Graphics and Audio

This is one of the best looking games available on the PS3. There are regular moments in Mass Effect 3—much like the previous titles—where the backdrops are jaw-dropping. Whether it’s a giant tripod alien devastating the high rise buildings all around you as you race to escape, a weird extraterrestrial jungle bristling with disguised menace, an electric storm aboard an orbiting sky-ship or a seedy neo-noir nightclub with thumping music, you’ll often find yourself stopping just to slowly turn, look and take it all in. With Blade Runner’s skylines as a jumping off point, the series continues its eye watering ability to produce visuals, putting movies to shame.


If you have an older model PS3 you may experience very minor glitching during particularly animated scenes, and at one point my old 160GB unit somehow misplaced Shepard into temporary levitation about two feet above where he should have been standing. But on the whole, the graphical experience is seamless, extravagant and beautiful.

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The music is stirring and engaging and beautifully fits the epic nature of the game and the sound design, be it the ambience of the worlds you’re visiting or the meaty feel of the vast array of weapons you can use on your enemies—is of a Hollywood blockbuster standard. The game leaves you with the overall feeling that you’ve just come away from one of the most epic science fiction movies you’ve ever seen, but where you dictated the pace and the action as you went along. There are first-person shooters and lesser action games which could go through a thousand iterations and still never achieve the level of emotional and dramatic engagement that Mass Effect infects you with.

 

How does it compare to Mass Effect 2?

There were a number of side games in ME2, such as strip-mining planets for ore, which have been replaced and upgraded to a less mind numbing but still pretty boring level. So you can nip behind Reaper enemy lines and steal resources from planets that they occupy to help you in the war effort and in uniting the different allied races. This can be great fun at first but begins to detract from the story towards the end game, when the drama is building up to a gigantic suicide battle mission but you’re busy checking some random moon in the arse end of the universe to see if they have an ancient set of tablets which a merchant you once met will give you a few credits for. On the whole, the action, drama and overall experience is elevated slightly; but ME2 was a fantastic title and how do you improve on such a brilliant experience? The answer it appears to be is: more of the same.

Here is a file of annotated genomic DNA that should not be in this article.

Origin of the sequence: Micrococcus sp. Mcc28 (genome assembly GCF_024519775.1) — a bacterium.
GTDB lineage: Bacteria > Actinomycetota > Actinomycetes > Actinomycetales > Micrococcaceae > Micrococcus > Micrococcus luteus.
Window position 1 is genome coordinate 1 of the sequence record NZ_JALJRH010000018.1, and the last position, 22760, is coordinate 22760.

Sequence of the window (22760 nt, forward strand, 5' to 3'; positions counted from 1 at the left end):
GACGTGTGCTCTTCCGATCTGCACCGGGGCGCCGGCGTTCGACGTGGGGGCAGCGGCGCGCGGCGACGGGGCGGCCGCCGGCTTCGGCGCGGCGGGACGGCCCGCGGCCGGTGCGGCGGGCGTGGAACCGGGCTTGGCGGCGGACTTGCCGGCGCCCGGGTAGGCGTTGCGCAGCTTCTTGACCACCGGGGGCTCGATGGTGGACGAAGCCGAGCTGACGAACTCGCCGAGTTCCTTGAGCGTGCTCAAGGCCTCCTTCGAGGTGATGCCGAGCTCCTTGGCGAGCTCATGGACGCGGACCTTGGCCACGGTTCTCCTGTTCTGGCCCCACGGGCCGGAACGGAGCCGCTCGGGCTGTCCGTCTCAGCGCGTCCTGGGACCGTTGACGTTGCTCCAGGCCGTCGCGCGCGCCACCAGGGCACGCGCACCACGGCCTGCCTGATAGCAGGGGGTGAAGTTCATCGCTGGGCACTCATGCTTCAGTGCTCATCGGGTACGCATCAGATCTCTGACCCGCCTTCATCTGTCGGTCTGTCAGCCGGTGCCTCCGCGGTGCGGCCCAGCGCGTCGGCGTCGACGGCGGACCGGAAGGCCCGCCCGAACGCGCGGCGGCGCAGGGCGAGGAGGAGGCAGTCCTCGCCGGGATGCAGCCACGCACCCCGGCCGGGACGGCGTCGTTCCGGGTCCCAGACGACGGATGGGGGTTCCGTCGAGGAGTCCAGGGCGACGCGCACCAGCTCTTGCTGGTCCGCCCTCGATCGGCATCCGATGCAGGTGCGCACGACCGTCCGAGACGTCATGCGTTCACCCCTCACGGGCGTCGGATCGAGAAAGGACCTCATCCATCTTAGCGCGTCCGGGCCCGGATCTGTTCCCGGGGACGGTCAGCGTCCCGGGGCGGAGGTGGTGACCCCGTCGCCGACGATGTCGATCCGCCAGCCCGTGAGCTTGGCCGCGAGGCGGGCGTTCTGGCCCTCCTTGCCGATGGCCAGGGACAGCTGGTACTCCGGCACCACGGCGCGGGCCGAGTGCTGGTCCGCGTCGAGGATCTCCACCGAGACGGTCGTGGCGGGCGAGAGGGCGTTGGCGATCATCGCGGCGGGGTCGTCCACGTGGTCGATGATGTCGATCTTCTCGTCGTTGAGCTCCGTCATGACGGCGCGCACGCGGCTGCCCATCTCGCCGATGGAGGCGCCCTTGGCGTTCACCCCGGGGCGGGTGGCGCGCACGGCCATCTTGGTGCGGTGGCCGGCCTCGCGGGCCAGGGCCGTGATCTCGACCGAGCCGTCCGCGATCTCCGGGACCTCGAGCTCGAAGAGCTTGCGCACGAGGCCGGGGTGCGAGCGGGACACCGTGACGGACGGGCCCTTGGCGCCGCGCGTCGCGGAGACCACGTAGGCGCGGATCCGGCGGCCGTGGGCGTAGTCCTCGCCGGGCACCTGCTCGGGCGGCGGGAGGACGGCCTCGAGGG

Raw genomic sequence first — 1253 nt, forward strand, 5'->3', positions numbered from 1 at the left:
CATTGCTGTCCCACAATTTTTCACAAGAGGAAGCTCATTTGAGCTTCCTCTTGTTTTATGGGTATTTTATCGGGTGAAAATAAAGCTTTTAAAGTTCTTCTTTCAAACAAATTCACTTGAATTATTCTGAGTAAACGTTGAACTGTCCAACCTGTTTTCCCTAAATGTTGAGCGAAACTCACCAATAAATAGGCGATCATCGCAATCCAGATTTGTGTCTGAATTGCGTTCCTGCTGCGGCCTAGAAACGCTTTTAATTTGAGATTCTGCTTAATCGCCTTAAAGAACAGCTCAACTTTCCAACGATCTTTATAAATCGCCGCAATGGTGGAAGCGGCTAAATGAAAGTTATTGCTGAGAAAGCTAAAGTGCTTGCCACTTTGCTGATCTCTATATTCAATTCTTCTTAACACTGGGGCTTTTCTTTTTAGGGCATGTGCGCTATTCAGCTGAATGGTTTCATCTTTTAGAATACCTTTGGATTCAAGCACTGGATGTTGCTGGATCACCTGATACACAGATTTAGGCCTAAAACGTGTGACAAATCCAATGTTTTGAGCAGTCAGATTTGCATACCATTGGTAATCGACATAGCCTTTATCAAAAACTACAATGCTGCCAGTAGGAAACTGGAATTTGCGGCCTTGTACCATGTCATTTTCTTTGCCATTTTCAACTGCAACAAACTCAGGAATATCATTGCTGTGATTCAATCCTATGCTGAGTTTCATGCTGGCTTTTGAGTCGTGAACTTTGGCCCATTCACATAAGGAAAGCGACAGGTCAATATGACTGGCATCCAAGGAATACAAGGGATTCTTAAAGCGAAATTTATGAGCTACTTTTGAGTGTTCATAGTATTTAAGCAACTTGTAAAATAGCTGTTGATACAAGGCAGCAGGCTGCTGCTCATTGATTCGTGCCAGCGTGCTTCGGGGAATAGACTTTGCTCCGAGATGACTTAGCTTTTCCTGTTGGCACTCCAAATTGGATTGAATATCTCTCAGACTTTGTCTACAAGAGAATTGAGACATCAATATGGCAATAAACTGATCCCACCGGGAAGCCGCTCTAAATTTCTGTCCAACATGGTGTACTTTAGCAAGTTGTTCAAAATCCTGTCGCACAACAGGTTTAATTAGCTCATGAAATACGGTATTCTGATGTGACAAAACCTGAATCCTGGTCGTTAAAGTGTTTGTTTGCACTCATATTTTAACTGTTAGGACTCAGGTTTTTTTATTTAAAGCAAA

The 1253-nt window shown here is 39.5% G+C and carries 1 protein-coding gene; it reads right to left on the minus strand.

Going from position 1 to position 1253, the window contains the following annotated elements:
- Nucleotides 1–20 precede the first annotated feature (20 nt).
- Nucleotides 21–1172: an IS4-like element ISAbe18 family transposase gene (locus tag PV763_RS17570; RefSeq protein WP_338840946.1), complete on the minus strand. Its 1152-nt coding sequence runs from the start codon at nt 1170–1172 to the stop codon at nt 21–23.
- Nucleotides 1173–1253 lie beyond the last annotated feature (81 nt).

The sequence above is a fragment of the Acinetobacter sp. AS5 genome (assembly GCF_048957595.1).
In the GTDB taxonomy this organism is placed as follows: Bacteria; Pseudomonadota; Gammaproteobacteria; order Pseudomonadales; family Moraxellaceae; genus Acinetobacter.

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In ME2 you were able to gather a crew of up to twelve comrades, each with their own back story and missions to accomplish. In ME3 most of them still show up in cutscenes (depending on narrative decisions you made in the previous title) but not all of them will join your war directly, which means you don’t have as many characters to engage with. One of the great joys of ME2 was wandering your space ship, the Normandy, and chatting to your team to see how everyone was feeling and how you could help them. In ME3 your ship is comparatively empty with a lot of random ‘red shirt’ types just milling about and occasionally saluting you. Though, you will still be able to take advantage of one of your overstressed crew members by developing a romantic relationship with them, depending on certain dialogue options you choose to follow.

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Is it any good?

Yes, For the love of God, oh yes! There’s much going on in this game, and it feels like lessons have been learned from the previous releases even if they seem to be just baby steps: like having the long, boring option of mining planets for bonuses replaced with just firing off a probe and gathering the resources that you need, pretty much instantly. The nail biting close to the Mass Effect trilogy is a must buy purchase, you will be gripped from start to finish. There are multiple endings to unlock based on the actions you take during the course of the game, you’d be crazy not to have it in your collection. Jump in; it should have come down in price by now to be an extremely reasonable buy. 

 

Review written by: Tristan Hall

 

 

 

About Tristan Hall

Tristan Hall is a board game player and designer, avid video gamer and movie lover who juggles life as a writer, producer and Dad. He does this by using his insatiable appetite to crow bar playtime into an otherwise prematurely grown up existence. Tristan also maintains his own blog called “Fantasy Quest”.

Forum username: NinjaDorg